Ten inch vital zone at 3,540m is 0.25MOA. That rifle shoots 0.5MOA BEFORE you throw in the Coriolis effect, which will move the point of impact between 7 to 10 inches depending on the actual time of flight of the bullet, but can’t be can’t be determined any better than that due to variability in muzzle velocity from shot to shot. That time of flight is also going to be affected by the inconsistent air density along the 4km arc of flight. This will also affect the amount of spin drift. Mathematically, this is like hitting a bullseye that’s smaller than the point of the dart. Do the math. Learn about long range shooting. Spend some time on the thousand yard range with guys that hold world records. Or better yet, answer that question – If this was a reliable one shot kill, why was there only one kill when the ISIS combat doctrine presents multiple targets…

This was walked into a crowd just like Craig Harrison’s shots, no doubt about it. World record 1,000yd benchrest is 0.3MOA where Coriolis is negligible with handloads that have a standard deviation of only a few feet per second and heavy support on concrete bases that weigh a ton. Obviously, a tactical rifle is not going to match that, and at over triple the distance, that group will open up due to variables that cannot be calculated such as uneven air density which no ballistic computer will predict. Hitting that first shot, cold bore is statistically like rolling six-sized dice and getting a 6.33, or measuring 0.0004″ with digital calipers that read to the nearest 0.001″, or measuring your speed to 1/10th MPH with a speedometer that has an accuracy of plus or minus 1MPH. If the error ellipse is larger than the target, the hit probably is less than 1.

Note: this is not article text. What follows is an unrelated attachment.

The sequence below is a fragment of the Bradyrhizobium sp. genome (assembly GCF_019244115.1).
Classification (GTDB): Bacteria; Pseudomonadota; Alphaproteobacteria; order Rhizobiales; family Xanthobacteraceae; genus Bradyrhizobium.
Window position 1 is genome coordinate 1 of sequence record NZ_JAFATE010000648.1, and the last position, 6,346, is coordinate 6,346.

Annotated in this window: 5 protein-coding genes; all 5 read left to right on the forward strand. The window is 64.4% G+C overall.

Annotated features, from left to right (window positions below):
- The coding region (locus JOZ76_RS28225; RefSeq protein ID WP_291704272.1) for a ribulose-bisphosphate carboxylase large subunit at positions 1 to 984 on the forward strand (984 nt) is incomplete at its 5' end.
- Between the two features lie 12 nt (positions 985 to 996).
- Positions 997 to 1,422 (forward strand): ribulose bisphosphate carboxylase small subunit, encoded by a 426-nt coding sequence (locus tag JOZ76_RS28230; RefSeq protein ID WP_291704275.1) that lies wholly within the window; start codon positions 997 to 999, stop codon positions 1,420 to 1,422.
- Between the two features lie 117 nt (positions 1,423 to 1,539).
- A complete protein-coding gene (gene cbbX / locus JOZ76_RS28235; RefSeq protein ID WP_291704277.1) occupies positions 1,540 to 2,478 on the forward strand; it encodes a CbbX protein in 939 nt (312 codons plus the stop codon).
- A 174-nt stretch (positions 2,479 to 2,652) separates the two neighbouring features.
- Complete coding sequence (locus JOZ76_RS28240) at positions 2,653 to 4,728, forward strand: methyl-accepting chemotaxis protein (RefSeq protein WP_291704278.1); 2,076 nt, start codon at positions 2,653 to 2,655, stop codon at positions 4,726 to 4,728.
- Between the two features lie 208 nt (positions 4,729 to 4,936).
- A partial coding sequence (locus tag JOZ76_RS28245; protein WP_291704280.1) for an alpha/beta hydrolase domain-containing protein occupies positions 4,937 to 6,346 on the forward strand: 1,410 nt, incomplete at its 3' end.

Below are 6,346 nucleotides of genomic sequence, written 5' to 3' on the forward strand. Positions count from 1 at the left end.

Comparing Small Arms Training: WWII and Today

3 Comments

Zeroing Day

1942:

taken from this more comprehensive film:

Today:

I guess yelling at recruits 25 meters away with a mug of coffee is considered "coaching"...

Gunnery/Musketry

1933:

1935:

1944:

What machine gun gunnery is supposed to look like.

1960:

 

Today:

Who needs sights anyway?

However, this 1971 classic remains my favorite official Army training film of all time.

SHARP was invented after 1971, obviously...

Simulators For Training?

Leave a comment

A primary flaw of simulators like the Weaponeer were/are there aren’t enough of them around in routine use to make an actual difference. The Army’s EST 2000 suffers the same problem. Dry practice remains the best “simulator” based on availability and price, but only if you can get people to actually do it regularly and care enough to pay attention when they do.

Improvements via training require regular, programmed, on-going sessions. Instruction serves as an introduction, and may be adequate for tasks/skills that aren’t time-critical, but this ceases to be training after ideas are introduced.

Even lousy physical fitness programs commonly found in military and police PT use recognize that about 3-6 sessions each week are needed for improvement. Skill development for tasks that must be trained – like shooting – are no different.

The Weaponeer could have accomplished the designer’s intent if trainees used it 3-6 sessions a week for the duration of basic training. Instead, recruits get shuttled through it once so the Drill Sergeant can check a block and that’s it.

Weaponeer: A US Army Rifle Simulator from a Bygone Era

Musketry & Combat Practice Firing

Leave a comment

Note how often that competition was suggested as a good approach to training.

US Army Training Film TF-24
Musketry & Combat Practice Firing

1935 US Army Training Film

The application and control of collective fire of rifle units (Rifle Squads & Rifle Sections) is called “Musketry.”

This film covers rifle firing skills.
– Reel 1 provides an introduction to methods of estimating range to target.
– Reel 2 shows how unit members communicated knowledge of the target in the field.
– Reel 3 instructs squad leaders on the construction and use of ranges for landscape target firing.
– Reel 4 details technical characteristics of rifle fire and its effects.
– Reel 5 demonstrates the application of rifle firing techniques in field exercises.
– Reel 6 features a schematic drawing of the effect of combat fire.

Older Entries

%d bloggers like this: